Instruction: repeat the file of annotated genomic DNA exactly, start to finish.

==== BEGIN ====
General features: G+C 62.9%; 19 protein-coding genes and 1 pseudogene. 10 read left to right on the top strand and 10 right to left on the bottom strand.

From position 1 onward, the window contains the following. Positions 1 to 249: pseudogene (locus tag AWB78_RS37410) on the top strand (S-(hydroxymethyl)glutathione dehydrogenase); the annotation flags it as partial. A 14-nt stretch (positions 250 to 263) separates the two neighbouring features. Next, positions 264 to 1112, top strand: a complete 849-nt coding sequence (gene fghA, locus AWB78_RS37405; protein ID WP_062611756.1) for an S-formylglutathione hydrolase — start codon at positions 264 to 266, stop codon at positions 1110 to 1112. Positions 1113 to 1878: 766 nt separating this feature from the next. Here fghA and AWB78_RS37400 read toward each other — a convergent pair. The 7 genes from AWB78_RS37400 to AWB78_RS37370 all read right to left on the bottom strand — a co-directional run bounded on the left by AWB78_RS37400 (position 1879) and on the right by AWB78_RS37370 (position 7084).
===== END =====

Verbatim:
General features: G+C 62.9%; 19 protein-coding genes and 1 pseudogene. 10 read left to right on the top strand and 10 right to left on the bottom strand.

From position 1 onward, the window contains the following. Positions 1 to 249: pseudogene (locus tag AWB78_RS37410) on the top strand (S-(hydroxymethyl)glutathione dehydrogenase); the annotation flags it as partial. A 14-nt stretch (positions 250 to 263) separates the two neighbouring features. Next, positions 264 to 1112, top strand: a complete 849-nt coding sequence (gene fghA, locus AWB78_RS37405; protein ID WP_062611756.1) for an S-formylglutathione hydrolase — start codon at positions 264 to 266, stop codon at positions 1110 to 1112. Positions 1113 to 1878: 766 nt separating this feature from the next. Here fghA and AWB78_RS37400 read toward each other — a convergent pair. The 7 genes from AWB78_RS37400 to AWB78_RS37370 all read right to left on the bottom strand — a co-directional run bounded on the left by AWB78_RS37400 (position 1879) and on the right by AWB78_RS37370 (position 7084).